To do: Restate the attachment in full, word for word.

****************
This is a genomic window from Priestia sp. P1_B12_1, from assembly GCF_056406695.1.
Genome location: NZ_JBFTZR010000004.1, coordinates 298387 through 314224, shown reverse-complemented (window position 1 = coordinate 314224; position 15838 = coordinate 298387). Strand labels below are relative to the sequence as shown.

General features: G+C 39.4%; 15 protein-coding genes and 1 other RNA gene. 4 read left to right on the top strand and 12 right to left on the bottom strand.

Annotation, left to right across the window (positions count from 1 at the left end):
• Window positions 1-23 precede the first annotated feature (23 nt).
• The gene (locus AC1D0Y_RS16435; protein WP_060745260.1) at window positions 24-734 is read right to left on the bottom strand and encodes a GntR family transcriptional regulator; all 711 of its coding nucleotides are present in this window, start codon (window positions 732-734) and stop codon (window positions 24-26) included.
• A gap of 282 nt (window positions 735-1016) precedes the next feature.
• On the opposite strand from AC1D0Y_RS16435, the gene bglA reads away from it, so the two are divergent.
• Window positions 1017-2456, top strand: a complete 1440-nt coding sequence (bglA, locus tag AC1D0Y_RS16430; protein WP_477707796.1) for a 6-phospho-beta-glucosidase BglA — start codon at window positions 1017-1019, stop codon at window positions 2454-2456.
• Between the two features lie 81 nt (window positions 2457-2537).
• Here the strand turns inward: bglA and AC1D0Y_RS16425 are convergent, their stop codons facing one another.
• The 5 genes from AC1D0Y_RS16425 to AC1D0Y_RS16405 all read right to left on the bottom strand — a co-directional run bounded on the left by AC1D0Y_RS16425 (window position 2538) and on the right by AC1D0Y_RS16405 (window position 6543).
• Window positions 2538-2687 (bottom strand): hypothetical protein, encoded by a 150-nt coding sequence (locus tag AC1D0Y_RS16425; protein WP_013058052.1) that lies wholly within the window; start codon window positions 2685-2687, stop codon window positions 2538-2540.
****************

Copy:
This is a genomic window from Priestia sp. P1_B12_1, from assembly GCF_056406695.1.
Genome location: NZ_JBFTZR010000004.1, coordinates 298387 through 314224, shown reverse-complemented (window position 1 = coordinate 314224; position 15838 = coordinate 298387). Strand labels below are relative to the sequence as shown.

General features: G+C 39.4%; 15 protein-coding genes and 1 other RNA gene. 4 read left to right on the top strand and 12 right to left on the bottom strand.

Annotation, left to right across the window (positions count from 1 at the left end):
• Window positions 1-23 precede the first annotated feature (23 nt).
• The gene (locus AC1D0Y_RS16435; protein WP_060745260.1) at window positions 24-734 is read right to left on the bottom strand and encodes a GntR family transcriptional regulator; all 711 of its coding nucleotides are present in this window, start codon (window positions 732-734) and stop codon (window positions 24-26) included.
• A gap of 282 nt (window positions 735-1016) precedes the next feature.
• On the opposite strand from AC1D0Y_RS16435, the gene bglA reads away from it, so the two are divergent.
• Window positions 1017-2456, top strand: a complete 1440-nt coding sequence (bglA, locus tag AC1D0Y_RS16430; protein WP_477707796.1) for a 6-phospho-beta-glucosidase BglA — start codon at window positions 1017-1019, stop codon at window positions 2454-2456.
• Between the two features lie 81 nt (window positions 2457-2537).
• Here the strand turns inward: bglA and AC1D0Y_RS16425 are convergent, their stop codons facing one another.
• The 5 genes from AC1D0Y_RS16425 to AC1D0Y_RS16405 all read right to left on the bottom strand — a co-directional run bounded on the left by AC1D0Y_RS16425 (window position 2538) and on the right by AC1D0Y_RS16405 (window position 6543).
• Window positions 2538-2687 (bottom strand): hypothetical protein, encoded by a 150-nt coding sequence (locus tag AC1D0Y_RS16425; protein WP_013058052.1) that lies wholly within the window; start codon window positions 2685-2687, stop codon window positions 2538-2540.